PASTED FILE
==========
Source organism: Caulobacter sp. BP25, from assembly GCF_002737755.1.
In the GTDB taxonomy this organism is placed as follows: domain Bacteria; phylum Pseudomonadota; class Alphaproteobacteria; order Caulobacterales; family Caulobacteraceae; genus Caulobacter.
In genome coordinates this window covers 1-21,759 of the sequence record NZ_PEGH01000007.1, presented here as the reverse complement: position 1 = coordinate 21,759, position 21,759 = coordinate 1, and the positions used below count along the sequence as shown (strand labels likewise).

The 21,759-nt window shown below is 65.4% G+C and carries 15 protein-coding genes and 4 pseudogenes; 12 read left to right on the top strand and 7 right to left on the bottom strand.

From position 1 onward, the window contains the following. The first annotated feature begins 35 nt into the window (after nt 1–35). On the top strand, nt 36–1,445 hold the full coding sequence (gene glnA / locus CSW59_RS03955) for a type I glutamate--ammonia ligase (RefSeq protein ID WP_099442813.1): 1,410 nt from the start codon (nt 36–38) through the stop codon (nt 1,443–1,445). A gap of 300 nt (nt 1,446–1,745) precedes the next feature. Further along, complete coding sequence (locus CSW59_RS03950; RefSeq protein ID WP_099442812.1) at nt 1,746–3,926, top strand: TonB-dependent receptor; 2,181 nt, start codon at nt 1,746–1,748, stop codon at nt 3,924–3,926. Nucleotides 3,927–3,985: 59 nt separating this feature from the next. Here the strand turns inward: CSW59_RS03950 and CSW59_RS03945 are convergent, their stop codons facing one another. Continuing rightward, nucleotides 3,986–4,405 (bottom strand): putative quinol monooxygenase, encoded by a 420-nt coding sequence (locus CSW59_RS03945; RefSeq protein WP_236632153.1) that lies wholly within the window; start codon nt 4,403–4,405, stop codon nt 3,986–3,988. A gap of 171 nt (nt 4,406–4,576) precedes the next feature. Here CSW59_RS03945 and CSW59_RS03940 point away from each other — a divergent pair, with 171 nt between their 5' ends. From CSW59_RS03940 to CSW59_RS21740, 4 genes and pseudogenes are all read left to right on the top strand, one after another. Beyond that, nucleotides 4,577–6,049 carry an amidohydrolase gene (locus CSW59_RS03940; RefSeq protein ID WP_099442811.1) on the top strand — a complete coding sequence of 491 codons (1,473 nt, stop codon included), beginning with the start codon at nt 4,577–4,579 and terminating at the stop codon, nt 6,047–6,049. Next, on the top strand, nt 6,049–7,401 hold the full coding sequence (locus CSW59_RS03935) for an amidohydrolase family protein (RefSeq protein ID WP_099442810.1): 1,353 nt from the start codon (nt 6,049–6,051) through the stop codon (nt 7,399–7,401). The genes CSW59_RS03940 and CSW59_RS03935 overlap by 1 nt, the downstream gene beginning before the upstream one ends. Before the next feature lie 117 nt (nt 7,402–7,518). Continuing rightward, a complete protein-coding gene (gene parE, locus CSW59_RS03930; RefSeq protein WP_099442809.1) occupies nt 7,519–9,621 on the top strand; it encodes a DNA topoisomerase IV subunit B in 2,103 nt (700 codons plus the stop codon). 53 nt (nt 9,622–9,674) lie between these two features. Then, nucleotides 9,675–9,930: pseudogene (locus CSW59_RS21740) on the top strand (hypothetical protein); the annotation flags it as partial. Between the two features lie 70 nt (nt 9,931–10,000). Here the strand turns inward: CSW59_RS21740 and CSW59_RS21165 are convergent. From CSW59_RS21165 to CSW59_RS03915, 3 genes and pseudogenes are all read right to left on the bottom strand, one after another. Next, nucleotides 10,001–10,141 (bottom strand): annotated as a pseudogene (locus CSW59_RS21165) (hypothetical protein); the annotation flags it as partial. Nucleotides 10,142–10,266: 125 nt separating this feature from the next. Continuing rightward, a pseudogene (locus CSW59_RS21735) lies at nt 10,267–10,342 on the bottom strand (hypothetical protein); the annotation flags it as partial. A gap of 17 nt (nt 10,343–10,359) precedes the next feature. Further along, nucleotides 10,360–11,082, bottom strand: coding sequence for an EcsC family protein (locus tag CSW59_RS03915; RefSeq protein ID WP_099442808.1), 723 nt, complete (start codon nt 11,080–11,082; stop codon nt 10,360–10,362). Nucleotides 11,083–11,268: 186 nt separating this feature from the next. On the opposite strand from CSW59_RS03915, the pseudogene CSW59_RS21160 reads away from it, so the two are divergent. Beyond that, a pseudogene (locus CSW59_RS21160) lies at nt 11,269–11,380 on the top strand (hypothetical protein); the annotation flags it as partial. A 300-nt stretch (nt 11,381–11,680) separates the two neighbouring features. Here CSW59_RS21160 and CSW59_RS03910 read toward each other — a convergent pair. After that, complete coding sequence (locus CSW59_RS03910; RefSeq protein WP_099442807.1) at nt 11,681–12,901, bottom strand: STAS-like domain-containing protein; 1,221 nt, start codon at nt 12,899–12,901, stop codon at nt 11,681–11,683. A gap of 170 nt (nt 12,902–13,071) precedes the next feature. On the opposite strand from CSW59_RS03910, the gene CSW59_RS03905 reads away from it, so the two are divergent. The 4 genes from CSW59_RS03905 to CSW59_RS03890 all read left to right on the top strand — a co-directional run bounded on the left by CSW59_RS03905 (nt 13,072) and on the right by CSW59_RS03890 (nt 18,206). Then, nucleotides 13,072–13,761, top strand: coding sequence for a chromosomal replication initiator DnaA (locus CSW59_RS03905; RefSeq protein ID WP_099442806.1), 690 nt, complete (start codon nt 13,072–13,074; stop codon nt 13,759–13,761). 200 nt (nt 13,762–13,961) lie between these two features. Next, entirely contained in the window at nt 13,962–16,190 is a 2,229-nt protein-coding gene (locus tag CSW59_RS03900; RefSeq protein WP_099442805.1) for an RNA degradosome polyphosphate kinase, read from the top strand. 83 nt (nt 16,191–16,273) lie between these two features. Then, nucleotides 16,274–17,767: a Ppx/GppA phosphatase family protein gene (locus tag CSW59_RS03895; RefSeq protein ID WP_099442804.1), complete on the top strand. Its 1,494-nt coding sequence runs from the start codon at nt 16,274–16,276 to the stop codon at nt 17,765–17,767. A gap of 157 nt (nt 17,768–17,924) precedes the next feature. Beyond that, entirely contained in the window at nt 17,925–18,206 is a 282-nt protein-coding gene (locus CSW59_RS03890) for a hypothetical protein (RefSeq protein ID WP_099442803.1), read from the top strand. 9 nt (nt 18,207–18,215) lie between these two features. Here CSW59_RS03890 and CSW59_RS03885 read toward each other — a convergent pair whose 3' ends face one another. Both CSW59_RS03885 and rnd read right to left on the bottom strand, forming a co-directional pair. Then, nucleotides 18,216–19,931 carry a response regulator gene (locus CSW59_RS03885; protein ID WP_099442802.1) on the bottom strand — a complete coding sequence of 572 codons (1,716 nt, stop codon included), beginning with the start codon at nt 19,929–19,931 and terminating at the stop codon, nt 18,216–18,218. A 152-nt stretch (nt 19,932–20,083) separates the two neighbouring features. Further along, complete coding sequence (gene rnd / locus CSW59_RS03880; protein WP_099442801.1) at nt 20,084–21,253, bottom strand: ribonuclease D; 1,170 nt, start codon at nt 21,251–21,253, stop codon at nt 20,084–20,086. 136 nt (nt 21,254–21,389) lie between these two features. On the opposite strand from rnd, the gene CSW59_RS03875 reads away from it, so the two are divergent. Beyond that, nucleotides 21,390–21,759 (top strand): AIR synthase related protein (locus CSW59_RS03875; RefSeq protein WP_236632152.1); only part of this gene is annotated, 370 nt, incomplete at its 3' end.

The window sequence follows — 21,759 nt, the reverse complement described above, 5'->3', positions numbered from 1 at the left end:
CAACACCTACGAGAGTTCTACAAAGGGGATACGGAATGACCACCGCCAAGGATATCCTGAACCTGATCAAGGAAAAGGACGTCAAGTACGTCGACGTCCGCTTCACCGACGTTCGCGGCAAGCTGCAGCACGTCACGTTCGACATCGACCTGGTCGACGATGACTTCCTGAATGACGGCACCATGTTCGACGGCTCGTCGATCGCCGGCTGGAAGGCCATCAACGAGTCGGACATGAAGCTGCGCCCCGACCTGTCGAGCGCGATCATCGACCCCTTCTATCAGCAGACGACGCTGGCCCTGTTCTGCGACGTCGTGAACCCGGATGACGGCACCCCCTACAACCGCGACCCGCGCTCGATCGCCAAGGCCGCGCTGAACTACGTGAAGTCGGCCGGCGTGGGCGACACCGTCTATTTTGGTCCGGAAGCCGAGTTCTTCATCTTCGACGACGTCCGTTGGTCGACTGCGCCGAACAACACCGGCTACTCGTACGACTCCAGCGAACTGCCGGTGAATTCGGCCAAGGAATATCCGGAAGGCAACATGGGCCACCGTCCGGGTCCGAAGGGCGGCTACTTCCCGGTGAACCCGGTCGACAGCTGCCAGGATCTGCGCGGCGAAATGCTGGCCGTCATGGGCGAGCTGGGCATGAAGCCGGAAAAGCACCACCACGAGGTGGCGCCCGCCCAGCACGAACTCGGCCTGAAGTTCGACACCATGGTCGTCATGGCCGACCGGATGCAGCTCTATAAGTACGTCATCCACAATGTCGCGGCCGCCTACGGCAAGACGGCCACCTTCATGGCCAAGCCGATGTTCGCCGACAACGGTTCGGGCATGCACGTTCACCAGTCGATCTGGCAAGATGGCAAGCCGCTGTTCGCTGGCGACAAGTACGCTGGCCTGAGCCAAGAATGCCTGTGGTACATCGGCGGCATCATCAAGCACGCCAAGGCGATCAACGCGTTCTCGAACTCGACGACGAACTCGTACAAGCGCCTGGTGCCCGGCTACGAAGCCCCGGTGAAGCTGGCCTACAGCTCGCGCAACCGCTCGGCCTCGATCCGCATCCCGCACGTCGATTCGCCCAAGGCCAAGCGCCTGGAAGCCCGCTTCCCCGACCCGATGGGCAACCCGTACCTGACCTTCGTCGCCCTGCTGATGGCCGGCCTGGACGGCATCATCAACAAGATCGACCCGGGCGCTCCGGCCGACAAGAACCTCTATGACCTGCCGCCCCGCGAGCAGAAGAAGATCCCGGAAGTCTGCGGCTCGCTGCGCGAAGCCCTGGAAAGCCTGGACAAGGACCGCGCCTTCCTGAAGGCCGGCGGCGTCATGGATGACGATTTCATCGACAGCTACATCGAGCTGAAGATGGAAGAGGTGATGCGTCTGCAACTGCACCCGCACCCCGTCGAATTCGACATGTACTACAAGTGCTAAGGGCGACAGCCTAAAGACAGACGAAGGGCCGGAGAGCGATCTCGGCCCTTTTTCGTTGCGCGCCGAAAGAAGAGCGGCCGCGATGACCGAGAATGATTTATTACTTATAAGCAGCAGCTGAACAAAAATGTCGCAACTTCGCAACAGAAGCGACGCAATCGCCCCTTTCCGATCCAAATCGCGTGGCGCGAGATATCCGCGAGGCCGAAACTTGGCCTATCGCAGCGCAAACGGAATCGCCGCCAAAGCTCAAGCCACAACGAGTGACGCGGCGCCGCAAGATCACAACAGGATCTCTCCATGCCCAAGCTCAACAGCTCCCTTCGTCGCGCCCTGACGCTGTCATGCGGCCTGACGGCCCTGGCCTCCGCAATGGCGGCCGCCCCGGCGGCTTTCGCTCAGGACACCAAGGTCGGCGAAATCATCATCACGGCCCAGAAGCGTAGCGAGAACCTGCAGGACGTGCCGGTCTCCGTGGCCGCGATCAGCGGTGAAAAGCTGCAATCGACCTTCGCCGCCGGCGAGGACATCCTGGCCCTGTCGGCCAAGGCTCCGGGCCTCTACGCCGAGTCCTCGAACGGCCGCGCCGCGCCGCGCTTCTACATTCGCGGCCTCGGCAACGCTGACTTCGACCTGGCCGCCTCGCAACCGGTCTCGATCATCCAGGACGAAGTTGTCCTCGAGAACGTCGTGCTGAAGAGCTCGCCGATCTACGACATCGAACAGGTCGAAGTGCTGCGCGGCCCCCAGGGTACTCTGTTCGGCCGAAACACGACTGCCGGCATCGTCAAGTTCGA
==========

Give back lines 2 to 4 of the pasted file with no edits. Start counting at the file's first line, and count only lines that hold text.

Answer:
In the GTDB taxonomy this organism is placed as follows: domain Bacteria; phylum Pseudomonadota; class Alphaproteobacteria; order Caulobacterales; family Caulobacteraceae; genus Caulobacter.
In genome coordinates this window covers 1-21,759 of the sequence record NZ_PEGH01000007.1, presented here as the reverse complement: position 1 = coordinate 21,759, position 21,759 = coordinate 1, and the positions used below count along the sequence as shown (strand labels likewise).

The 21,759-nt window shown below is 65.4% G+C and carries 15 protein-coding genes and 4 pseudogenes; 12 read left to right on the top strand and 7 right to left on the bottom strand.